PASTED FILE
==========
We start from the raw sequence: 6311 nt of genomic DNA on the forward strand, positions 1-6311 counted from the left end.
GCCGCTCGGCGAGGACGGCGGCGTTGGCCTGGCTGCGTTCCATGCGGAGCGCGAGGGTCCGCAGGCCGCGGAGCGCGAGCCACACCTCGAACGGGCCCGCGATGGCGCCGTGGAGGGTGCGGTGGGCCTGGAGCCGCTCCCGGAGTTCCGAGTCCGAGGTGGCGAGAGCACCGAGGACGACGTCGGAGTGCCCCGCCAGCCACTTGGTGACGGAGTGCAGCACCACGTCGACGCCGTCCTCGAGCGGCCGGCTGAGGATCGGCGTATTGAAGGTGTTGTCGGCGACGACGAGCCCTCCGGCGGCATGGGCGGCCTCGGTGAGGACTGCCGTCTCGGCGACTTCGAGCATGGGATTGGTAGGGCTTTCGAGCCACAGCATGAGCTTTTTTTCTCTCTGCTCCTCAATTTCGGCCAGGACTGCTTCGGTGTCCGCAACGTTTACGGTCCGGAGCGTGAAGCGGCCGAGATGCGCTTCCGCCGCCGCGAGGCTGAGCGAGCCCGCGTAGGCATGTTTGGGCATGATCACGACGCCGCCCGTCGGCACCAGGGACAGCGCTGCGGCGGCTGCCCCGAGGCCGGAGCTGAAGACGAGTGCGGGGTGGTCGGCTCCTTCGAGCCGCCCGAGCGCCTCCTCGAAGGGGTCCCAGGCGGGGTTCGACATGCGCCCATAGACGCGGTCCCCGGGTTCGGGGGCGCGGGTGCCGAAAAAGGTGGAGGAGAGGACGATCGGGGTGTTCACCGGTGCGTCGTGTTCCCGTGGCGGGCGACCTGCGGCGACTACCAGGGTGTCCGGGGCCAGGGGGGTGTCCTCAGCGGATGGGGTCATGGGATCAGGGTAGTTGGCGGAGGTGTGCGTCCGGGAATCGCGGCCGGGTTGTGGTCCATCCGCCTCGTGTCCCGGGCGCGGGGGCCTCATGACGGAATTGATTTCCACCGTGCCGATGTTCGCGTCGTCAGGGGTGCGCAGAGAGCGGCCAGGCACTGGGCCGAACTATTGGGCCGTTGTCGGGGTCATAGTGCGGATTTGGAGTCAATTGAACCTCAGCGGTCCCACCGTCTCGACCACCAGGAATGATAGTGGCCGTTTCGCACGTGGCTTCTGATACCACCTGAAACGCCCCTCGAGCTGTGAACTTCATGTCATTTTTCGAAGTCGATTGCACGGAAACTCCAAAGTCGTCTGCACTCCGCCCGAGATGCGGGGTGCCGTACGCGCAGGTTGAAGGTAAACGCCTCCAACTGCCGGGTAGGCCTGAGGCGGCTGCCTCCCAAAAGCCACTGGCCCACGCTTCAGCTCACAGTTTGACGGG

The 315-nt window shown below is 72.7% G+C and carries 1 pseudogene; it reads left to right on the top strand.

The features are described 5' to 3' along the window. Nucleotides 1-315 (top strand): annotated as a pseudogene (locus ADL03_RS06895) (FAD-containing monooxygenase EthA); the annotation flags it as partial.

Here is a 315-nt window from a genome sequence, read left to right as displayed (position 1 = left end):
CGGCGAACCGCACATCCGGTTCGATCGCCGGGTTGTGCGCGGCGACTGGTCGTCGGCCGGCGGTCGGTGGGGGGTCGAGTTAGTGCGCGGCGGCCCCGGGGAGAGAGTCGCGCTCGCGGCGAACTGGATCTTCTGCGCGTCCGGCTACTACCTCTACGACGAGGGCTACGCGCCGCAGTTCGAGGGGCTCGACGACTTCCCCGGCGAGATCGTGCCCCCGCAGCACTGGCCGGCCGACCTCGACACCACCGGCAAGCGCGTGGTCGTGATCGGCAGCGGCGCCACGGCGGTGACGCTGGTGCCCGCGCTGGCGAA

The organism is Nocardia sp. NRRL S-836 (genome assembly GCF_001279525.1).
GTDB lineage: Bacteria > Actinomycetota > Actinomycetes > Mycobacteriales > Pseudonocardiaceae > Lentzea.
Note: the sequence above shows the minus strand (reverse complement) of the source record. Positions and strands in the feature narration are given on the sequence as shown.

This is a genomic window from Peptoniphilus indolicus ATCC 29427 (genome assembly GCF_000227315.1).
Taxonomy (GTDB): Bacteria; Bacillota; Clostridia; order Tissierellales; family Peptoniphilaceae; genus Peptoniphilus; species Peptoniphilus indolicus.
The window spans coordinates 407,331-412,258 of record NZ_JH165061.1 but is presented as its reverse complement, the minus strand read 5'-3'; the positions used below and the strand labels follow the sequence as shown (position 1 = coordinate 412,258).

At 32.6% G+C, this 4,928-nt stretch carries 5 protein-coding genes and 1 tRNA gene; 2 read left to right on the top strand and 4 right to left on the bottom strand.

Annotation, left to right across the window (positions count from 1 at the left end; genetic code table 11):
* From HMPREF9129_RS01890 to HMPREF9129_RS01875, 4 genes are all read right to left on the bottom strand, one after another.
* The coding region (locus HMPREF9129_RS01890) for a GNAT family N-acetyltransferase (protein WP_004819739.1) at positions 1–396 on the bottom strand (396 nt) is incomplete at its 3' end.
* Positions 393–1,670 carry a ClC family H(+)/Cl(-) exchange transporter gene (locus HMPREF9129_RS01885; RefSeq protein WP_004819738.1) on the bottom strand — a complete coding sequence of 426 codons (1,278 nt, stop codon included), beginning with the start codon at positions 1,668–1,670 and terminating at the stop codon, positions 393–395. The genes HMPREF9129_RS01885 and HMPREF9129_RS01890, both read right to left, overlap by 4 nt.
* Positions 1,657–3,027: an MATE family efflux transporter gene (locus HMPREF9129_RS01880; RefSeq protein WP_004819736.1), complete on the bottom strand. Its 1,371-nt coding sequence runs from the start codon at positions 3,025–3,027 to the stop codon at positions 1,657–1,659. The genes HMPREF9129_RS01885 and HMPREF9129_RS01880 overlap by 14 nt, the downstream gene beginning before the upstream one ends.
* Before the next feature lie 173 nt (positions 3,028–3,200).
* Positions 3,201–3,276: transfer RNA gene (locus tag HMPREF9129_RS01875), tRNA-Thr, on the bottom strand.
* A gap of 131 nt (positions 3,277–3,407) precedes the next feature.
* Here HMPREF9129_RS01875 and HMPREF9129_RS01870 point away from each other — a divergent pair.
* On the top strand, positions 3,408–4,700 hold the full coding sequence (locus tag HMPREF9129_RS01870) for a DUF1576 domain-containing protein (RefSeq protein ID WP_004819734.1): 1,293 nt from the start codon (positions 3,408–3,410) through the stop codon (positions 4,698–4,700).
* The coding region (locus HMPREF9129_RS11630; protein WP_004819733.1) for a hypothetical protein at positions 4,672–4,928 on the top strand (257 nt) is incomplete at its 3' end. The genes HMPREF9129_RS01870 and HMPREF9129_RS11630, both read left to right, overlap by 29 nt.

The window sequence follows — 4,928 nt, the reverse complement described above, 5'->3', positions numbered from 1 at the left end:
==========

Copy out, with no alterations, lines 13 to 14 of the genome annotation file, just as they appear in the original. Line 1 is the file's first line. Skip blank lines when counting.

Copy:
At 32.6% G+C, this 4,928-nt stretch carries 5 protein-coding genes and 1 tRNA gene; 2 read left to right on the top strand and 4 right to left on the bottom strand.

Annotation, left to right across the window (positions count from 1 at the left end; genetic code table 11):